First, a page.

May 22, 2020
Beacon Employment Report
Presented by Beacon Economics and the UCR School of Business Center for Economic Forecasting and Development
Welcome to the Beacon Employment Report, a unique analysis of California’s employment numbers and trends. Each month, we link our own econometric predictions to data released by the U.S. Bureau of Labor Statistics and the California Employment Development Department to identify important changes in employment across industries and regions. The Beacon Employment Report is also one of the few analyses that uses seasonally adjusted numbers, which are critical to revealing accurate trends and insights within data. The analysis is a sample of the kind of research available from the UC Riverside School of Business Center for Economic Forecasting and Development.
A RECORD BREAKING MONTH OF DECLINES; COVID-19 CLOSURES SLAM CALIFORNIA EMPLOYMENT
State Unemployment Rate Jumps To Highest On Record As Labor Force Shrinks; Silver Lining: Three-Quarters Say They Are ‘Temporarily’ Unemployed
The public health mandates implemented in response to the COVID-19 pandemic are having a devastating effect on the labor market in California. Total nonfarm employment in the state declined by 2,344,700 positions in April, the largest month-to-month decline on record, according to an analysis released jointly by Beacon Economics and the UCR School of Business Center for Economic Forecasting and Development.
This enormous decline in payrolls pushed California’s year-over-year employment growth to -13.4%, the largest annual decline on record. The state performed slightly worse than the national economy, where nonfarm employment declined by 12.9% over the same period.
Even in the midst of a pandemic, however, every cloud may have a silver lining: Around 75% of workers who have been laid off in the state report that they are temporarily unemployed, and the hope is that many will return to their prior jobs as communities across the state begin to re-open. That said, the road back to the unemployment rate the state was enjoying in February (3.9%), is long. The pain of worker dislocation has been eased by Federal and state assistance, but much like the search for a vaccine for the Novel Coronavirus (COVID-19), the cure for the disruption caused to the lives of hundreds of thousands of workers in the state will not be found quickly.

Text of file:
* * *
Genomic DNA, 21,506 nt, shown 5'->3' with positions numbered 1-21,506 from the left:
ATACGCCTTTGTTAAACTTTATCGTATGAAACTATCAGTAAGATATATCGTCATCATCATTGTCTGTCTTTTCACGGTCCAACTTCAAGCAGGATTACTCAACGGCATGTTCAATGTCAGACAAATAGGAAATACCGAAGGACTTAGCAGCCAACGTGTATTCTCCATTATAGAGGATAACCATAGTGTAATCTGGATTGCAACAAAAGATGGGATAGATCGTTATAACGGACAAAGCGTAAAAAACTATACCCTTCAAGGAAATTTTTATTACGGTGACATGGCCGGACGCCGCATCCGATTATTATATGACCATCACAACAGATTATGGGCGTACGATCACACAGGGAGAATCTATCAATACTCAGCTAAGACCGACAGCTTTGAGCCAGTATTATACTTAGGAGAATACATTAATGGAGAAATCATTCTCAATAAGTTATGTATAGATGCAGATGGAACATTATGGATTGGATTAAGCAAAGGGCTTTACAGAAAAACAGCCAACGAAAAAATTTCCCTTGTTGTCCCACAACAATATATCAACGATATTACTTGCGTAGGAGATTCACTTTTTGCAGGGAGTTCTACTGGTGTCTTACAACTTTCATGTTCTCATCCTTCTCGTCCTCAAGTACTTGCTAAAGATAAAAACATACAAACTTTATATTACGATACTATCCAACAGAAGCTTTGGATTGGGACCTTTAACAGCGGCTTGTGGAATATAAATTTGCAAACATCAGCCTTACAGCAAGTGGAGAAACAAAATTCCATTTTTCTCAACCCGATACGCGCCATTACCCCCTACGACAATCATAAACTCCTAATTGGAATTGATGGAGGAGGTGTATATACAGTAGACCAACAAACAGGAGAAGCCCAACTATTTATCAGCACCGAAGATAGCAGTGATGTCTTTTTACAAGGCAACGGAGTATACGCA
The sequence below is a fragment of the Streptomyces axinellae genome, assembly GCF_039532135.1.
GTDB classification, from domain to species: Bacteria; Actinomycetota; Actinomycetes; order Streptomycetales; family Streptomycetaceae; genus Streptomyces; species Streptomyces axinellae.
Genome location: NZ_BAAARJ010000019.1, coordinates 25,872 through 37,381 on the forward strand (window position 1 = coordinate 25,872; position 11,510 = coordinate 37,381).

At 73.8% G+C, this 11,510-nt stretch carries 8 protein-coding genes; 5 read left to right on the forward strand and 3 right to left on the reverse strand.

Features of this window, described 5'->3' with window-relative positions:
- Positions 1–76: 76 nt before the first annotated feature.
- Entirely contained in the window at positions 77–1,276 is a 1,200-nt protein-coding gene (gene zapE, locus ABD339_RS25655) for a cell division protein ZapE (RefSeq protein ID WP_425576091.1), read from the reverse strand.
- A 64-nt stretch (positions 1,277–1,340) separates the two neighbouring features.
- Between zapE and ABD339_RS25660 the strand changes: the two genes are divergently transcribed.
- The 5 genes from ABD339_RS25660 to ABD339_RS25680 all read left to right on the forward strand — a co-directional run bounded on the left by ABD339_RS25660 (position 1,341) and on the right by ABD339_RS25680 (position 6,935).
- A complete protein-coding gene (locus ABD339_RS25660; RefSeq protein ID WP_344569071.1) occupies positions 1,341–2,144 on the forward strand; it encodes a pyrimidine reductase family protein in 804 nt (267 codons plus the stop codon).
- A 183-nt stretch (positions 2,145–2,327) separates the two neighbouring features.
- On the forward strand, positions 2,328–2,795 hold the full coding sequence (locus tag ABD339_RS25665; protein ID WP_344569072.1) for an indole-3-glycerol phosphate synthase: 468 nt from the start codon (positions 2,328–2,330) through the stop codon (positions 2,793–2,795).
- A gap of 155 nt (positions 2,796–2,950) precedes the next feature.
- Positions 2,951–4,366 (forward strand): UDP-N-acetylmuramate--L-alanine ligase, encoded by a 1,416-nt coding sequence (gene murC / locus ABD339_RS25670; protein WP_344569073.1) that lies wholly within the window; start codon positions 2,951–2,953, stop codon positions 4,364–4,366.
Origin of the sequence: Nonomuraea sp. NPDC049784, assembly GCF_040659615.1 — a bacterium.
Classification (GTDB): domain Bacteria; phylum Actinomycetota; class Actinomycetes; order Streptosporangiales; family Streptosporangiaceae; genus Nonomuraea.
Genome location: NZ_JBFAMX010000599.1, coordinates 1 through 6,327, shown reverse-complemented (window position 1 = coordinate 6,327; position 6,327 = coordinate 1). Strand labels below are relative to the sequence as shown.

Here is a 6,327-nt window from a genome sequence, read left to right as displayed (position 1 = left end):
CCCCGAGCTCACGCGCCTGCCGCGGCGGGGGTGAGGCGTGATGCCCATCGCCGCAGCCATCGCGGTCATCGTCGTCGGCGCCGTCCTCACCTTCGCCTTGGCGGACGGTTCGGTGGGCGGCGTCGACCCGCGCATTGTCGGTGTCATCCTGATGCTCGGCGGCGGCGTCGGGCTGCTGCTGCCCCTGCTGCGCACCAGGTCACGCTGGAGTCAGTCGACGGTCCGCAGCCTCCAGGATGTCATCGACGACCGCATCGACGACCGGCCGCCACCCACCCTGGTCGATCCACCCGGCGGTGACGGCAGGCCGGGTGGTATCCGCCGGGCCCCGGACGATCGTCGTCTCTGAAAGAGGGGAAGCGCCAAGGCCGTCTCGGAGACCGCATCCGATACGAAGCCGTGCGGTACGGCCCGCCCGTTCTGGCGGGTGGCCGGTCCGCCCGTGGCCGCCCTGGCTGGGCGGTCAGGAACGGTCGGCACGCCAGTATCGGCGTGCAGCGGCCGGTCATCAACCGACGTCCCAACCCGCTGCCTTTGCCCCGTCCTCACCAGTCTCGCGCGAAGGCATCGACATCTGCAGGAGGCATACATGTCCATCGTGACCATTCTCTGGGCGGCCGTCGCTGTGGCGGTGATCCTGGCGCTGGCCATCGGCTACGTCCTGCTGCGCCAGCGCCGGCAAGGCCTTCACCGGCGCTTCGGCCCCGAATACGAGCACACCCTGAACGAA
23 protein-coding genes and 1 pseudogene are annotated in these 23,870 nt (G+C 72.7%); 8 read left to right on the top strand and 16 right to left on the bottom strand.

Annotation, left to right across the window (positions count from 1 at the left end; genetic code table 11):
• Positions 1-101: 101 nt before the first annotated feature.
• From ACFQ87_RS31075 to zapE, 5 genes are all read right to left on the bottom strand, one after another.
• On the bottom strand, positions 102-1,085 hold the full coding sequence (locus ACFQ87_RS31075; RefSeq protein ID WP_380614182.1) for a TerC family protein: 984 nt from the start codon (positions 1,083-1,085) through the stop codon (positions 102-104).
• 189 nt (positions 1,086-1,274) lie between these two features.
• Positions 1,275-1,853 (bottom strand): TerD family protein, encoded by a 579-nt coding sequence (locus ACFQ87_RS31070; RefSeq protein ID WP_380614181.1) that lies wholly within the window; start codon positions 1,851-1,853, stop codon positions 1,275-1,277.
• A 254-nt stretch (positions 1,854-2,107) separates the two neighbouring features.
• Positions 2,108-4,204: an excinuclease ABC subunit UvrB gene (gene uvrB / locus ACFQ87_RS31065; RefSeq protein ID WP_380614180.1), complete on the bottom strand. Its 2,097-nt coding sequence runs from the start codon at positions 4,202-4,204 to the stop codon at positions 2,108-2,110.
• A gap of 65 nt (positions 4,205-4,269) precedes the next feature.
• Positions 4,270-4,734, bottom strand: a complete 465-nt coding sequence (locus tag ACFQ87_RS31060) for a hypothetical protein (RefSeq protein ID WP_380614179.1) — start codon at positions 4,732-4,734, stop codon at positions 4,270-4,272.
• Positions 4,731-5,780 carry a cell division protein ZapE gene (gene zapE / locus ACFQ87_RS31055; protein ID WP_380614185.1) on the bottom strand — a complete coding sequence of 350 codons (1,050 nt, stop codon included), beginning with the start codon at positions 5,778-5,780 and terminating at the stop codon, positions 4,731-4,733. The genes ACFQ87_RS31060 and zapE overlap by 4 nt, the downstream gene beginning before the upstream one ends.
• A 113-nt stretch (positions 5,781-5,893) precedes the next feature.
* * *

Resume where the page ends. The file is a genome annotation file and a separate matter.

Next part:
In April, the number of unemployed workers in California increased to 2,885,300, over two and half times the level seen one month earlier. From March to April, 1.8 million workers were added to the state’s unemployment ranks, with the unemployment rate swelling from 5.5% in March to 15.5% in April (the highest on record).
“As extraordinary as these numbers are, they will likely get worse before they get better,” said Taner Osman, research manager at the UCR Center for Forecasting and Beacon Economics. “Despite the gradual re-opening of the economy, numbers from the Federal government suggest the ranks of the unemployed have continued to swell throughout May.”
Moreover, the alarming figures understate the true extent of worker dislocation. Over the month, 600,000 workers have left the labor force in California, or in other words, have become discouraged and stopped their search for employment. As such, these residents are not officially counted among the unemployed. In fact, since February 2020, nearly one million workers (947,800) have left the labor force in the state. If these workers were included among the unemployed, and after all, they were either employed or were looking for work just two months ago, the state’s unemployment rate would have been around 21% in April. Since February, the state’s labor force has contracted by 5%.
The disruption has been felt more severely in some industries than others.